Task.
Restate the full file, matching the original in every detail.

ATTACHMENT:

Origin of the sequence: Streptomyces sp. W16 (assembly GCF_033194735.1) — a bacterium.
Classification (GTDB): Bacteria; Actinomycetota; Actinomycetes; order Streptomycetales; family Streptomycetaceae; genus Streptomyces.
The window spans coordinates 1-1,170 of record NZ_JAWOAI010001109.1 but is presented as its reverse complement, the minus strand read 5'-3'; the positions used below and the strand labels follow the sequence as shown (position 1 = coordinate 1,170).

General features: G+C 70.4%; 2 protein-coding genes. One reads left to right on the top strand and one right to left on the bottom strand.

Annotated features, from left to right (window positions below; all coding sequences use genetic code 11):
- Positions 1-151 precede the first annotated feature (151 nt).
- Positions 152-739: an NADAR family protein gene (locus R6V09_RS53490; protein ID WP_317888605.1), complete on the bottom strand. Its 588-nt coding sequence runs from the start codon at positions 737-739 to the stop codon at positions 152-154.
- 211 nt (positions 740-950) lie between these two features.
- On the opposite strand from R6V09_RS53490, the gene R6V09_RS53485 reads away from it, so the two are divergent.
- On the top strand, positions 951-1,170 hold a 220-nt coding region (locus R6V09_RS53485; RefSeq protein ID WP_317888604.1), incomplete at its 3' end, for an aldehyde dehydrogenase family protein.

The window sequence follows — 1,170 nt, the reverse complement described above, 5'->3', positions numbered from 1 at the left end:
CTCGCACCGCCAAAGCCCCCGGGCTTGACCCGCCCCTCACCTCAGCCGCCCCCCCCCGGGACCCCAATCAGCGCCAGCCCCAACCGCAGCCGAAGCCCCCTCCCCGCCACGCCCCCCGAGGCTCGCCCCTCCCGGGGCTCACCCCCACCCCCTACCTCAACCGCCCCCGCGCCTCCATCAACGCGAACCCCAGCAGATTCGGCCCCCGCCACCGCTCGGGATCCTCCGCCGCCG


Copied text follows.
Origin of the sequence: Streptomyces sp. W16 (assembly GCF_033194735.1) — a bacterium.
Classification (GTDB): Bacteria; Actinomycetota; Actinomycetes; order Streptomycetales; family Streptomycetaceae; genus Streptomyces.
The window spans coordinates 1-1,170 of record NZ_JAWOAI010001109.1 but is presented as its reverse complement, the minus strand read 5'-3'; the positions used below and the strand labels follow the sequence as shown (position 1 = coordinate 1,170).

General features: G+C 70.4%; 2 protein-coding genes. One reads left to right on the top strand and one right to left on the bottom strand.

Annotated features, from left to right (window positions below; all coding sequences use genetic code 11):
- Positions 1-151 precede the first annotated feature (151 nt).
- Positions 152-739: an NADAR family protein gene (locus R6V09_RS53490; protein ID WP_317888605.1), complete on the bottom strand. Its 588-nt coding sequence runs from the start codon at positions 737-739 to the stop codon at positions 152-154.
- 211 nt (positions 740-950) lie between these two features.
- On the opposite strand from R6V09_RS53490, the gene R6V09_RS53485 reads away from it, so the two are divergent.
- On the top strand, positions 951-1,170 hold a 220-nt coding region (locus R6V09_RS53485; RefSeq protein ID WP_317888604.1), incomplete at its 3' end, for an aldehyde dehydrogenase family protein.

The window sequence follows — 1,170 nt, the reverse complement described above, 5'->3', positions numbered from 1 at the left end:
CTCGCACCGCCAAAGCCCCCGGGCTTGACCCGCCCCTCACCTCAGCCGCCCCCCCCCGGGACCCCAATCAGCGCCAGCCCCAACCGCAGCCGAAGCCCCCTCCCCGCCACGCCCCCCGAGGCTCGCCCCTCCCGGGGCTCACCCCCACCCCCTACCTCAACCGCCCCCGCGCCTCCATCAACGCGAACCCCAGCAGATTCGGCCCCCGCCACCGCTCGGGATCCTCCGCCGCCG